This post is about a particular aspect of a session with two Higher maths students (J and K).

We were working on analysing some exam questions that the students had tried for homework, but found difficult. This is the first time we have tackled some of the difficult questions at the end of Higher papers (English A-level teachers might find these papers a source of interesting / challenging problems).

*Problem 1:*

I decided to break the problem down into a set of questions and prompts for the students to work

*on*, rather than

*through*. A loose

*structure*for these prompts started to emerge that might be interesting to develop:

- Some reflection on a first attempt at the problem. What did you try? Why? Why was it difficult?
- Some 'breaking down' of the problem with isolated / simpler / numerical examples, designed to give some insight into structure.
- A return to the original problem in light of this breaking down.
- Then, an invitation to try a similar (exam) problem, and then create a problem 'like this'.
- Reflection on what was learned about the content, the 'type' of problem, and/or solving problems more generally.

Here are some of the responses (click to enlarge):

There were further reflections on this problem that were very interesting - more on this below.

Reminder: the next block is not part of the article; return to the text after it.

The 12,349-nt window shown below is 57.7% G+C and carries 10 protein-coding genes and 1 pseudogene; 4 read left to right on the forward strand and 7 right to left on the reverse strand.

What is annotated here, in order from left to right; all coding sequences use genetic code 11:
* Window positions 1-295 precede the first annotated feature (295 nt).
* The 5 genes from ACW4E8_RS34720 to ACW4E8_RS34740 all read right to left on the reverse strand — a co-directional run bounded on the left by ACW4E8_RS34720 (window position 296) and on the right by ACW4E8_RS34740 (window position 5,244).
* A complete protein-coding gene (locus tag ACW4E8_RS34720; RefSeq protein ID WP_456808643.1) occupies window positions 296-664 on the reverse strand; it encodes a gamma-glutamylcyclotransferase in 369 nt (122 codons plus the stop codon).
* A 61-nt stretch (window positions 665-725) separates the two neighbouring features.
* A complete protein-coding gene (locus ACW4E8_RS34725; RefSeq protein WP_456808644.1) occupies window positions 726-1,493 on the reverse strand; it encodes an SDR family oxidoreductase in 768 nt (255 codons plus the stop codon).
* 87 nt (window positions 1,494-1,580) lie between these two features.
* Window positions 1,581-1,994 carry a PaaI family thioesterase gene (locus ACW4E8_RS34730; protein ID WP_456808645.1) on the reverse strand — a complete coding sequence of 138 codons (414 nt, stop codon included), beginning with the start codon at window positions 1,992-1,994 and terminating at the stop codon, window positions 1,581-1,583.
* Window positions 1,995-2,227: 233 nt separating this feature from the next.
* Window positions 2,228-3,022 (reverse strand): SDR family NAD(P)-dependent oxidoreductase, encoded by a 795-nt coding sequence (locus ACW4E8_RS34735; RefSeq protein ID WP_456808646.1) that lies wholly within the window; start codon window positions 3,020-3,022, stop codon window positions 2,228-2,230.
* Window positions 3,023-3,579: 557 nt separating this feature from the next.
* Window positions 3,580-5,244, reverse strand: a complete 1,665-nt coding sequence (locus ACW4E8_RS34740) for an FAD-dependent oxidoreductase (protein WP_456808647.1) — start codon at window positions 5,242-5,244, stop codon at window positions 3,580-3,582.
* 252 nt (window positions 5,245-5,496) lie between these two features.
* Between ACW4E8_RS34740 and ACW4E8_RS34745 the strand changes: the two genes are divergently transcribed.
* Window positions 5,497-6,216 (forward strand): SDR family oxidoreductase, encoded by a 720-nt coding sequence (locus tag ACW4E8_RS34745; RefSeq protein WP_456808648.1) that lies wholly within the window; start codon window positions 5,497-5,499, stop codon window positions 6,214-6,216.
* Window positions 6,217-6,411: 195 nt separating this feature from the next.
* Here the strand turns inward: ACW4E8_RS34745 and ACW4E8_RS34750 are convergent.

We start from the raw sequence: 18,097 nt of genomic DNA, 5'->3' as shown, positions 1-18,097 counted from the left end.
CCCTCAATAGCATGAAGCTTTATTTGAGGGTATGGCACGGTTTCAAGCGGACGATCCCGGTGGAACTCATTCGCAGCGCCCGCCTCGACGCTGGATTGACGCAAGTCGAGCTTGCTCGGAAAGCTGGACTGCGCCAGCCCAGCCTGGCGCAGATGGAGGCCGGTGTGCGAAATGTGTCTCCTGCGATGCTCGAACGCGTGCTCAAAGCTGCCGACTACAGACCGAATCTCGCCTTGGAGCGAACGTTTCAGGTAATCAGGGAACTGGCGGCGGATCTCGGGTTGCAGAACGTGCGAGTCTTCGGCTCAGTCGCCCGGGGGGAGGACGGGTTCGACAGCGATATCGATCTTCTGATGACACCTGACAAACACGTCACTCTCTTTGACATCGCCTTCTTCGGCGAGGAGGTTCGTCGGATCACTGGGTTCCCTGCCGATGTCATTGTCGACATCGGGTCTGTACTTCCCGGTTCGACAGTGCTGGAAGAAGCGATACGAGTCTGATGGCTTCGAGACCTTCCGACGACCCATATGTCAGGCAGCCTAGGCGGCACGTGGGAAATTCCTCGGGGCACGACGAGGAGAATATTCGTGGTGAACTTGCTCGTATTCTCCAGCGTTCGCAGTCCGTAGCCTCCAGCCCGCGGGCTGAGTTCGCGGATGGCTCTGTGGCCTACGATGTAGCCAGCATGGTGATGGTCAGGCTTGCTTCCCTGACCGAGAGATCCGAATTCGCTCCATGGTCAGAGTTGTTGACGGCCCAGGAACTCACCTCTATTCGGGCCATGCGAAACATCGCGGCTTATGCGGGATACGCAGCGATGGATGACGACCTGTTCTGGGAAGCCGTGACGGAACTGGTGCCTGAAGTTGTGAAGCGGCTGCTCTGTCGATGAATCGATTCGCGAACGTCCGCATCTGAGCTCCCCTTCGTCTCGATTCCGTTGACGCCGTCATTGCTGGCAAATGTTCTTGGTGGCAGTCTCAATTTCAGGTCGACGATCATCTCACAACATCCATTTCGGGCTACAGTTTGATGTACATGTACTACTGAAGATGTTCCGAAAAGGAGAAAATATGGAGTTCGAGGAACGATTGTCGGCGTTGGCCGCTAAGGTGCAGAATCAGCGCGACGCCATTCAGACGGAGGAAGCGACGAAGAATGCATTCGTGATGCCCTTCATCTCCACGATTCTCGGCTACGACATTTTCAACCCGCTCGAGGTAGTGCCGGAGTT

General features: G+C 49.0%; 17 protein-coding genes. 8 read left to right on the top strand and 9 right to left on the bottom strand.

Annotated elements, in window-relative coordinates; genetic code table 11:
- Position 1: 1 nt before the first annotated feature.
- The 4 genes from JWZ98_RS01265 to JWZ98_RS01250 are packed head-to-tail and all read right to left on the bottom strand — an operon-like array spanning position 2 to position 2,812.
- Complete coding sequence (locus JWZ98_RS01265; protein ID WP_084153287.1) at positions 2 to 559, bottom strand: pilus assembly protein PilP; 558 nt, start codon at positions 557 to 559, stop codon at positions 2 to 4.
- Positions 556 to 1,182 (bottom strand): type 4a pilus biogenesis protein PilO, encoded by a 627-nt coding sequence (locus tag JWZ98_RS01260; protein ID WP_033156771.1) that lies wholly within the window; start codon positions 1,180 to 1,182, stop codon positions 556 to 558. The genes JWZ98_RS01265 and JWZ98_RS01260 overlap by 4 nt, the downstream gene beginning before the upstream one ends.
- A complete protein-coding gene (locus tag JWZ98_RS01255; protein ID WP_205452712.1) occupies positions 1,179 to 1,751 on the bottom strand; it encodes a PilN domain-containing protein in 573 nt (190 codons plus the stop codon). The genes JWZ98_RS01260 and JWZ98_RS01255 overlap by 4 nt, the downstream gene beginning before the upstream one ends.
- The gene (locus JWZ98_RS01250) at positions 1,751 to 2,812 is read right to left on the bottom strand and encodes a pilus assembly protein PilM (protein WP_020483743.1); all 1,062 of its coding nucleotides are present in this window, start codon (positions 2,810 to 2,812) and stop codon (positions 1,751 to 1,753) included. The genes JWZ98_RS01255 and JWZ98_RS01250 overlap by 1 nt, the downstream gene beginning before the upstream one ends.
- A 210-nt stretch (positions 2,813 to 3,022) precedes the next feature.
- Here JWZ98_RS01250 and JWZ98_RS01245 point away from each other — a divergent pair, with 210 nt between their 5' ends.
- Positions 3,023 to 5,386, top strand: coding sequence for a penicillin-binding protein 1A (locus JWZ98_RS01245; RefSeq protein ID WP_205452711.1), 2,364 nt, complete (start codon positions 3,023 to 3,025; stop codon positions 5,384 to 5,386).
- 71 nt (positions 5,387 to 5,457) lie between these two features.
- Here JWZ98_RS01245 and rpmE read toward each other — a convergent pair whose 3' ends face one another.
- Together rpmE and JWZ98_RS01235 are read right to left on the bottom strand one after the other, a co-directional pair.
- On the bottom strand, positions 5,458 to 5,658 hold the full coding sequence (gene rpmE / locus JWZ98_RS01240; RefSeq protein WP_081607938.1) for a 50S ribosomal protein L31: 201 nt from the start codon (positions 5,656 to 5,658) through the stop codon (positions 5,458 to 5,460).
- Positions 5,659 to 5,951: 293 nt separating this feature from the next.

*Problem 2:*

I had also created a similar set of questions related to this problem, along the lines of the structure described above. Here are some responses (click to enlarge):

*Reflection:*

At this stage, I asked J and K what they had learned from working on these problems. Their responses were generally about the content, logs. Then J had a real insight. He said:

**He gave the example of using A and B in place of log(3,x) and log(3,y) in problem 2 (see axes, and equation):**

*"We can change something we don't know into something we know about by**re-naming**it, and then replacing it later."*

Re-naming log(3,x) and log(3,y) as A and B allows us to solve the problem as if it was about straight line graphs, before replacing A and B with what they represent - log(3,x) and log(3,y) - in order to find the relationship between x and y.

We then realised that something similar had happened in problem 1! Renaming log(3,x) with P [and log(9,x) with 1/2.P] allowed us to solve the equation in terms of P, before replacing P with log(3,x) to solve the

*original*equation (see circle):

This is of course not new for mathematicians. It is a form of substitution, but is not

*only*substitution. It is rather a type of

**working as-if**, a suspension/simplification of the original problem by re-naming something, thus making it easier to work with, and then re-placing that which was re-named in order to solve the original problem.

This is an exciting realisation / strategy, and now that it has come into our conscious awareness and we have named it, will be something we can come back to.